• Meg, this is hysterical, and so true! I had my "kill you all" moment at the rehearsal as well- the being in charge and herding cats and trying to find everyone a ride through a busy city, and then my mom threw a tantrum, and then some hapless tourists walked into the MIT Chapel with cameras and I barked (from the altar) "The Chapel is CLOSED FOR A PRIVATE EVENT." And that's when I thought, I have to get over myself. It's REALLY good to get that out of the way the day before!

  • My biggest regret about our wedding is that I caved on the rehearsal dinner — I wanted to have everyone over for pizza, my grandmother wanted the usual formal but small shindig. And I should have — your picnic looks amazing!!! What an awesome party. And I hear you on losing you sh*t — I too had a minor/major freak out at the rehearsal, got it out of my system, and then loved it up at the wedding. Can't wait to see the rest of your pictures.

  • Awesome. Love the pinata, and your honesty. This is what the internets need to here.

    In order to give you some hope: Before getting married, I'd planned/led a couple worship services, so I treated our wedding as a worship service with the added perk of getting married. A few days before, we met with the pastor, who walked us through where everyone should stand, when we would stand/sit down, etc. By the time we reached the rehearsal, we let the pastor take over, and for the most part, I wasn't mean/stressed. I had already let go…except for a few stressful moments.

  • Yeah. I can see that moment coming at me. I hope I deal as gracefully as you!

  • yeah. totally. ask my best friend about the look i gave her when she came with the xxx pounds of ice [i asked for] 10 minutes before people started arriving to our welcome bbq, after i had been fielding everyone's questions for the last hour. and wasn't dressed yet.

    it wasn't a nice look.

    but it got it outta my system, i guess. :)

  • LPC

    Papel. Yay. Pinata head in bed. Clever yay!

  • Anonymous

    I assume the pinata horse head in your bed was inspired by "The Godfather" movie? ;-)

  • Anonymous

    I *so* wanted to yell at our families after our (partially self-catered) rehearsal (while they leisurely sipped coffee in the next room): "Could we get some help with the dishes and the cleanup, as we are freakin' getting married tomorrow and we'd like to get some freakin' sleep tonight!" Still to this day when I read stuff on wedding blogs like "Your friends and family will be thrilled to help out! Everyone will pitch in and it will be like you're all throwing this party together!" I'm like, what? I simmered instead of exploding though, that's just my way.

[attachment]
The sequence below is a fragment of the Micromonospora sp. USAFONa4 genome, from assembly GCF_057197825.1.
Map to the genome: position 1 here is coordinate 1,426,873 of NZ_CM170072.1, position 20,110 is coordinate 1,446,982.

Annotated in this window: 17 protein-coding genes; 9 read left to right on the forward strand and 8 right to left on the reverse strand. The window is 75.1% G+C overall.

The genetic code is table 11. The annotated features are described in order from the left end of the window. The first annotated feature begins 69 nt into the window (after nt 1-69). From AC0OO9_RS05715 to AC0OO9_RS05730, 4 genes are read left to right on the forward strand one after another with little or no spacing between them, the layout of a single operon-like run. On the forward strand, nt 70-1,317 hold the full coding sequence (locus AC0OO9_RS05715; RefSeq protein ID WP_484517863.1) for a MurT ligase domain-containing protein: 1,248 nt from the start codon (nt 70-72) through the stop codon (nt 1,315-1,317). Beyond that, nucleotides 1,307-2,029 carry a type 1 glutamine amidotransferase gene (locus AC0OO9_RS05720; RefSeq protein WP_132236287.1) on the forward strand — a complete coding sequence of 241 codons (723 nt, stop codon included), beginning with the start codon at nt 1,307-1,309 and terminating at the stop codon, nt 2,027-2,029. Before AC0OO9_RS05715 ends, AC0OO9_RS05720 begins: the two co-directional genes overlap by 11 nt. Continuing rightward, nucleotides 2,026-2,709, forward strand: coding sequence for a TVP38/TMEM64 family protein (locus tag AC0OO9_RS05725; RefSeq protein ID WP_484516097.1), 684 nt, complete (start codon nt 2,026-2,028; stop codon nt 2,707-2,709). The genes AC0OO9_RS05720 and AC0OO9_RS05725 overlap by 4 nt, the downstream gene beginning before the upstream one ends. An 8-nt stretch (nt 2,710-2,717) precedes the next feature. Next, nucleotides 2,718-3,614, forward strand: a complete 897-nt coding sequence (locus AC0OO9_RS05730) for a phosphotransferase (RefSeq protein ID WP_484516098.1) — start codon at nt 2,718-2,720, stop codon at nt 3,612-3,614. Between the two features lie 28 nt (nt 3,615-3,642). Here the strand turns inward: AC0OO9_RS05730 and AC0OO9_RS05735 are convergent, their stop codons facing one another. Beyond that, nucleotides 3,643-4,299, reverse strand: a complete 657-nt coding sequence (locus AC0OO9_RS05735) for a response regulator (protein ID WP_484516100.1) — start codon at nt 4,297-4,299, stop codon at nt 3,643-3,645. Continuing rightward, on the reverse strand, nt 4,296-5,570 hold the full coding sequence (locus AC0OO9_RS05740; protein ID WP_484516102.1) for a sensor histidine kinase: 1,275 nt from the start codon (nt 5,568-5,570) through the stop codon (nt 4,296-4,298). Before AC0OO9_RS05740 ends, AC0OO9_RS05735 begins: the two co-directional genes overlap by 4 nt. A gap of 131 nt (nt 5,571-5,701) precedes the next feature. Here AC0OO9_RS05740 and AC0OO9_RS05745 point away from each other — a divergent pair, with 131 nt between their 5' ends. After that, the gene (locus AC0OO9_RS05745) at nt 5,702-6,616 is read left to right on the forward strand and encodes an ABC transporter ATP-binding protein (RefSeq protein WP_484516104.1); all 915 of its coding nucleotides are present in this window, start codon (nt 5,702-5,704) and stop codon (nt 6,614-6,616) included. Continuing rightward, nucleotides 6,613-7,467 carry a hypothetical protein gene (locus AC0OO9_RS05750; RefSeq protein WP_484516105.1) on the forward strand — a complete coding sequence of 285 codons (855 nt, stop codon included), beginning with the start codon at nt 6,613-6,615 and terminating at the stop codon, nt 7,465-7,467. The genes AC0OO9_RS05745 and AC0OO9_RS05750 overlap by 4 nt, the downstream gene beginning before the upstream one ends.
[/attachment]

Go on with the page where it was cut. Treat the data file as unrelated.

• Thank you for sharing your human failings. And the pinata. J looked at me like I was a nutcase when I said I wanted one for our wedding, but I think he could be convinced for the welcome bbq…

  • Meg

    Ours was a worship service too, big time. Difference? Most Rabbi's have a policy that they don't attend rehearsals. THAT will up your stress level.

    What is it with the bride fielding hours of questions? And then people wonder why she's in a bad mood. "Just need beer! Do not care about questions! Bride! Beer! Now!"

    People do and don't pitch in. That's a whole other story. They pitch in in ways that blow your mind with generosity, and then at other moments you find yourself totally flabbergasted by the total lack of pitching in. I think in the end it usually ends up a net win, but there are almost always a few tears/ screams of frustration. Think of it this way… from here on out we'll bend over backwards to help on other people's weddings.

  • I love your blog more and more everyday!! Our wedding is 10 months away and my fil's were here for 2 1/2 weeks (staying in our 2 bdrm apartment in our room!!) and I've already had a few "I don't want to talk about it" moments. When his mom first heard we were having a DIY wedding (as in our own food and everything) she said "Well, I don't want to do any work on the day of!" and I thought "what else are you gonna do? Watch all the rest of us work our asses off?" Well, from reading some of these comments, I guess it is a definite possibility!! aargghh.

  • Amy

    I heart you… My guy is planning the rehearsal dinner for… oh like 70 people (gasp) and I am praying for something low key where I can grab a beer in between awkward questions. Beer,beer beer… awesome… I'm sure I will have a melt down moment around that time too… just hope there is a pinata for me to take my frustration out on :-)

  • Now I really want a pinata. This looks so wonderful. I love this idea, i love blog